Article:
The party’s power brokers got what they wanted—and then some.

Four years on, Mr. Xi has taken personal charge of the economy, the armed forces and most other levers of power, overturning a collective-leadership system introduced to protect against one-man rule after the death of Mao Zedong in 1976.

Shattering old taboos, Mr. Xi has targeted party elders and their kin in an antigraft crusade, demanded fealty from all 89 million party members, and honed a paternalistic public image as Xi Dada, or Big Papa Xi.

Now, as he nears the end of his first five-year term, many party insiders say Mr. Xi is trying to block promotion of a potential successor next year, suggesting he wants to remain in office after his second term expires in 2022, when he would be 69 years old.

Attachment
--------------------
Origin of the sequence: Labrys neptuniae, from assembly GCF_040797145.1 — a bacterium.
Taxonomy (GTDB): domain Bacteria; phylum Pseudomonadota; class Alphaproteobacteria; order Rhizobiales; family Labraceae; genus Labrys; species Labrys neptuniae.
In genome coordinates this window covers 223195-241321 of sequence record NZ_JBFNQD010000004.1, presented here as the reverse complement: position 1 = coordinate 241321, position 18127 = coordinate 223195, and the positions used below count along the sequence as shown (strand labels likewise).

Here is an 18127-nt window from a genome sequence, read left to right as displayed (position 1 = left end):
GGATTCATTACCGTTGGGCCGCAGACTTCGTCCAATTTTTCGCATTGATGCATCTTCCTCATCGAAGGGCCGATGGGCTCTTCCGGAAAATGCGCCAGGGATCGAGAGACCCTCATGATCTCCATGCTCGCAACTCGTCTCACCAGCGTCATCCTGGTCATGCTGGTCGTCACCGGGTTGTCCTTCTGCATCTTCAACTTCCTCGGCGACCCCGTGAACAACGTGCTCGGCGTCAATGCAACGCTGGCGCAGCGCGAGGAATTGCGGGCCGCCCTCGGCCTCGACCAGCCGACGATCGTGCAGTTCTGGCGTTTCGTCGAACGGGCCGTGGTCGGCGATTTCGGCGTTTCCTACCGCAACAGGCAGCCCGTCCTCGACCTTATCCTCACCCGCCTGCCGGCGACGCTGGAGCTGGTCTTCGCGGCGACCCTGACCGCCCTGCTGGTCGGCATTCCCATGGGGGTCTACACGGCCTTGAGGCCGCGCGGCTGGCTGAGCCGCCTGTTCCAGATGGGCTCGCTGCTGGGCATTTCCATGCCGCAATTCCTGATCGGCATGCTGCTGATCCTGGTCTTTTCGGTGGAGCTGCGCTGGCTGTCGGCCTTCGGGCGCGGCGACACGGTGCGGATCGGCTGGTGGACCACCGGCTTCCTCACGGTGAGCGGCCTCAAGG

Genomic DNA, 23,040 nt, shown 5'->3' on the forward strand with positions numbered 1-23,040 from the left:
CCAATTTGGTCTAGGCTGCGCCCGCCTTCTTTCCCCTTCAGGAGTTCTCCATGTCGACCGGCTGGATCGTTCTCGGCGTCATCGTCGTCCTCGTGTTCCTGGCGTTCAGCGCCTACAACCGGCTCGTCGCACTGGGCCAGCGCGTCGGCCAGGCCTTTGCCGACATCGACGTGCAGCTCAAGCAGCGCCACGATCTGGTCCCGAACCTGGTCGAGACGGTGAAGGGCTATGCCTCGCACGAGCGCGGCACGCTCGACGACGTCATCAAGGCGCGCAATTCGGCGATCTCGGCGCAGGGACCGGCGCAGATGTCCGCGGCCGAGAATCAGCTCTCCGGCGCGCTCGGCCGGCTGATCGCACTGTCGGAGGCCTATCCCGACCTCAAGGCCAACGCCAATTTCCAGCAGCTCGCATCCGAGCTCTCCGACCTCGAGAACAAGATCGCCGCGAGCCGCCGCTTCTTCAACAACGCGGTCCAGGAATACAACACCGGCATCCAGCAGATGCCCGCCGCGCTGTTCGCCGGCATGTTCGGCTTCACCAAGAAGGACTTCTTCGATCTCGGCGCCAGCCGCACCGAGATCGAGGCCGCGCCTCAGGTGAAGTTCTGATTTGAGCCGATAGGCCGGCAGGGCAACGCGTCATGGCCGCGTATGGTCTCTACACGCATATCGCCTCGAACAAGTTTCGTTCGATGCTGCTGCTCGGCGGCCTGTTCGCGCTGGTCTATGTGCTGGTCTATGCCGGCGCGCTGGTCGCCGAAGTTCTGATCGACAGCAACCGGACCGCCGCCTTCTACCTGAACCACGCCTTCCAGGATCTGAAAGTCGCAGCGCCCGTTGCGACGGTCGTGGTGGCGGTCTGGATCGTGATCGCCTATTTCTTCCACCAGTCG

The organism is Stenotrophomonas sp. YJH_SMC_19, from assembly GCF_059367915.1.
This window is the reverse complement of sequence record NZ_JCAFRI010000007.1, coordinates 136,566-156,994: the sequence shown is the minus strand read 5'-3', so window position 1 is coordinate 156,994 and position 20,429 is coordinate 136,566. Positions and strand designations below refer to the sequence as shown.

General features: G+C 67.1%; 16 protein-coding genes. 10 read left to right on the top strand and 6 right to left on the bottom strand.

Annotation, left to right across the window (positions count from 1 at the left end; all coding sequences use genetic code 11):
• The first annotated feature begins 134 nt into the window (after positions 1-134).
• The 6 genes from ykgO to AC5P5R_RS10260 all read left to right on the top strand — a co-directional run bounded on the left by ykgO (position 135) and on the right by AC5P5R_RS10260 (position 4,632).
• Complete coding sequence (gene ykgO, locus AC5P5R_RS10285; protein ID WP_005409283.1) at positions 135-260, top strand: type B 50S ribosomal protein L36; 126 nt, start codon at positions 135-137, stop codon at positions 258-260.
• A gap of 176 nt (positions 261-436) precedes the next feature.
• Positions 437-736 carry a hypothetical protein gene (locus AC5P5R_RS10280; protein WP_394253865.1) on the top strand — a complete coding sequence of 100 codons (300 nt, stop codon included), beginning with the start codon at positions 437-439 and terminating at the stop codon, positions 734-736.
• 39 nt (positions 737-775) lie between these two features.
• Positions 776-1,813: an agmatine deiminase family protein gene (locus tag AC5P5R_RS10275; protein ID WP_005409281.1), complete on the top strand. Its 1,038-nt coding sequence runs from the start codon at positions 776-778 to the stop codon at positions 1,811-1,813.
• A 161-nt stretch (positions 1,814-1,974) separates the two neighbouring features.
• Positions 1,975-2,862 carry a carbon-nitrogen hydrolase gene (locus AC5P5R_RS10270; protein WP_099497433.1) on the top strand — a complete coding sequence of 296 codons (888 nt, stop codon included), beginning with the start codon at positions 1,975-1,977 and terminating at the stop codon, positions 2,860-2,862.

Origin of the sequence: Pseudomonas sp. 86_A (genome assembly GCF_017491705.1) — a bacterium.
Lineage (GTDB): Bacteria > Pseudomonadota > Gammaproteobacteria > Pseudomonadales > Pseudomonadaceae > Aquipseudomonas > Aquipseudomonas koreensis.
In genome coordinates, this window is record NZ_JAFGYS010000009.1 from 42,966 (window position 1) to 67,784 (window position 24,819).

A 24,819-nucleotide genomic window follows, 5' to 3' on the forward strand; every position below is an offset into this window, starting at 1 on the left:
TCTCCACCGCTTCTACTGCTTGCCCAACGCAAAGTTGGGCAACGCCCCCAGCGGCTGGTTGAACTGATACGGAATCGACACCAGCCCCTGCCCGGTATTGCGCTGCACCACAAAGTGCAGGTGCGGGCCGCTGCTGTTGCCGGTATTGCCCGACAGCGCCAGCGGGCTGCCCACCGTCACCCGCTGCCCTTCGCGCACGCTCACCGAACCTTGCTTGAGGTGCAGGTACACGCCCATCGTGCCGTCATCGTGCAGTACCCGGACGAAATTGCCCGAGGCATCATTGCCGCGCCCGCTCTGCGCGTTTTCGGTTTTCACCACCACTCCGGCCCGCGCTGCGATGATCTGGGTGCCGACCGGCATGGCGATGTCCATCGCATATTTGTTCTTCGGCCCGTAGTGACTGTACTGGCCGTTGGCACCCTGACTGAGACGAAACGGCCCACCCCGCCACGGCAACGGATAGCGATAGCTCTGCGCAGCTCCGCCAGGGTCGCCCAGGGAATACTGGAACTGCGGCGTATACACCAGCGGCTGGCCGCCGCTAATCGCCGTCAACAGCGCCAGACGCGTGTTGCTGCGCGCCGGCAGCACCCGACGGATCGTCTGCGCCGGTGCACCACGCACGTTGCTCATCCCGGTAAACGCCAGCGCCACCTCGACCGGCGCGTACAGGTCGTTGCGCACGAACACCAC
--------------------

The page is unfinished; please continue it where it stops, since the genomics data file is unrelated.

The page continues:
Mr. Xi, who is president, party chief and military commander, “wants to keep going” after 2022 and to explore a leadership structure “just like the Putin model,” says one party official who meets regularly with top leaders. Several others with access to party leaders and their relatives say similar things. The government’s main press office declined to comment for this article, and Mr. Xi couldn’t be reached for comment.

[Read the full story here, at WSJ]

Mr. Xi’s efforts to secure greater authority may help ensure political stability in the short run, as an era-defining economic boom starts to falter. But they risk upending conventions developed since Mao’s death to allow flexibility in government and ensure a regular and orderly transition of power.